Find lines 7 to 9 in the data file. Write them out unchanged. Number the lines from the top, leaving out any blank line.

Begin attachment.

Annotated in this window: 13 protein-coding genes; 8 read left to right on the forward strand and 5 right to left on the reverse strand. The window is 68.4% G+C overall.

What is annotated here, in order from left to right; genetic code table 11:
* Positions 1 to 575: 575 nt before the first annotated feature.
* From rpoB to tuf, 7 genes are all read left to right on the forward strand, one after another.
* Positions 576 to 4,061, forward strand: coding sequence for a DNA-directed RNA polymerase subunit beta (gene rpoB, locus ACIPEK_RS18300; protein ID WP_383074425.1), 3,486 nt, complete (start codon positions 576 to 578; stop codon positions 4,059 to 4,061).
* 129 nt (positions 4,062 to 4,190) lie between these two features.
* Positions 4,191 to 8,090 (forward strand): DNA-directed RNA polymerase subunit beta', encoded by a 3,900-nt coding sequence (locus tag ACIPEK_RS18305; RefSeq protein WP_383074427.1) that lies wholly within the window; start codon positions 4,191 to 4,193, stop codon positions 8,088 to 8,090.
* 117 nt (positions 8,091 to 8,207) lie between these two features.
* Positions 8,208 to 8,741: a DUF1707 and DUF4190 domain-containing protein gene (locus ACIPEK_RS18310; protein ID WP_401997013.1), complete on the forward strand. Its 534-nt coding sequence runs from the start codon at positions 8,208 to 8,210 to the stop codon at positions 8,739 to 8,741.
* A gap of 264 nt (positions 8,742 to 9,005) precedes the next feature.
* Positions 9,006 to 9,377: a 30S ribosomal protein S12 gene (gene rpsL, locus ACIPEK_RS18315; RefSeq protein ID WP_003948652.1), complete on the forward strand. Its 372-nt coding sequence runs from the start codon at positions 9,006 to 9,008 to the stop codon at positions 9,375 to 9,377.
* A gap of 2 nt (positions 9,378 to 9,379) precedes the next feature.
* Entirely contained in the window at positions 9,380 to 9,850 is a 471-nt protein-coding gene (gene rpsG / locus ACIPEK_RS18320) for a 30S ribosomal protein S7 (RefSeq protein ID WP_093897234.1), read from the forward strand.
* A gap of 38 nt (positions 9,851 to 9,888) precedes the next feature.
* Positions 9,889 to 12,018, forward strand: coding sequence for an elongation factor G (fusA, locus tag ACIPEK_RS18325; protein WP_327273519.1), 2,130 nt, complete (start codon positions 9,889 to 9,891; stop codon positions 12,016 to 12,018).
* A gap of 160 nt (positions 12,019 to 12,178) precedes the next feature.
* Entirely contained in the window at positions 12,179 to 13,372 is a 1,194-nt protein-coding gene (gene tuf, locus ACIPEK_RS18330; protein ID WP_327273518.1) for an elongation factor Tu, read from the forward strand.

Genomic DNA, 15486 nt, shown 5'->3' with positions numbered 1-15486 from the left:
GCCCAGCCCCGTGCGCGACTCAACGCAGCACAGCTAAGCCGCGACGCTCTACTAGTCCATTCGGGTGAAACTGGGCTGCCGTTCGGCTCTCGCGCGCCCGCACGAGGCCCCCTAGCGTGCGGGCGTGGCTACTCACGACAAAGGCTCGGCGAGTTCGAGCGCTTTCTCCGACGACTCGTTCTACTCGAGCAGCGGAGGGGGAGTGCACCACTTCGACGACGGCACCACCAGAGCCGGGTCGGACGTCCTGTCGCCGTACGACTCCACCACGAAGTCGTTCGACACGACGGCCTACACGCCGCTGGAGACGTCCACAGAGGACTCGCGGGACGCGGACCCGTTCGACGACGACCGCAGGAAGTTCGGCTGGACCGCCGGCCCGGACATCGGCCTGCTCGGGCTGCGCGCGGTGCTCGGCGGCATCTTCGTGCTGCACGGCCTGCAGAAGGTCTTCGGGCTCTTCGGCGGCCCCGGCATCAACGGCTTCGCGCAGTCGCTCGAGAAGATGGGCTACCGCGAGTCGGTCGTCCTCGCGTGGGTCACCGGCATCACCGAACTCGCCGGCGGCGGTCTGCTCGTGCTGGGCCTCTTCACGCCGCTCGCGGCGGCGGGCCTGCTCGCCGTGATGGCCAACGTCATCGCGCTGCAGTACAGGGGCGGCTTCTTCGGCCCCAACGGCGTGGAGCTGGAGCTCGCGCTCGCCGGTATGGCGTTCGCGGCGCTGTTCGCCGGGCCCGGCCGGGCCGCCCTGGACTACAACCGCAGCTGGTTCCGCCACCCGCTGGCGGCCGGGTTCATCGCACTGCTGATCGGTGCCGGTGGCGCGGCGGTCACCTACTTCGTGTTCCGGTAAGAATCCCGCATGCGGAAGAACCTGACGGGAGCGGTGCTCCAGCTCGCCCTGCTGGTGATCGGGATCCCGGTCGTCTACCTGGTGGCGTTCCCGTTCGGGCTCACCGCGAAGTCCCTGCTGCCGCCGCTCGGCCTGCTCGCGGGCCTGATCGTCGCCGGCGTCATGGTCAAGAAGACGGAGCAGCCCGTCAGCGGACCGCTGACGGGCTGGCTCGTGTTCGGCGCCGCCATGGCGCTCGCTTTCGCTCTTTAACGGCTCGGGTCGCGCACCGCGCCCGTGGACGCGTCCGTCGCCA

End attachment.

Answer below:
* Positions 4,191 to 8,090 (forward strand): DNA-directed RNA polymerase subunit beta', encoded by a 3,900-nt coding sequence (locus tag ACIPEK_RS18305; RefSeq protein WP_383074427.1) that lies wholly within the window; start codon positions 4,191 to 4,193, stop codon positions 8,088 to 8,090.
* 117 nt (positions 8,091 to 8,207) lie between these two features.
* Positions 8,208 to 8,741: a DUF1707 and DUF4190 domain-containing protein gene (locus ACIPEK_RS18310; protein ID WP_401997013.1), complete on the forward strand. Its 534-nt coding sequence runs from the start codon at positions 8,208 to 8,210 to the stop codon at positions 8,739 to 8,741.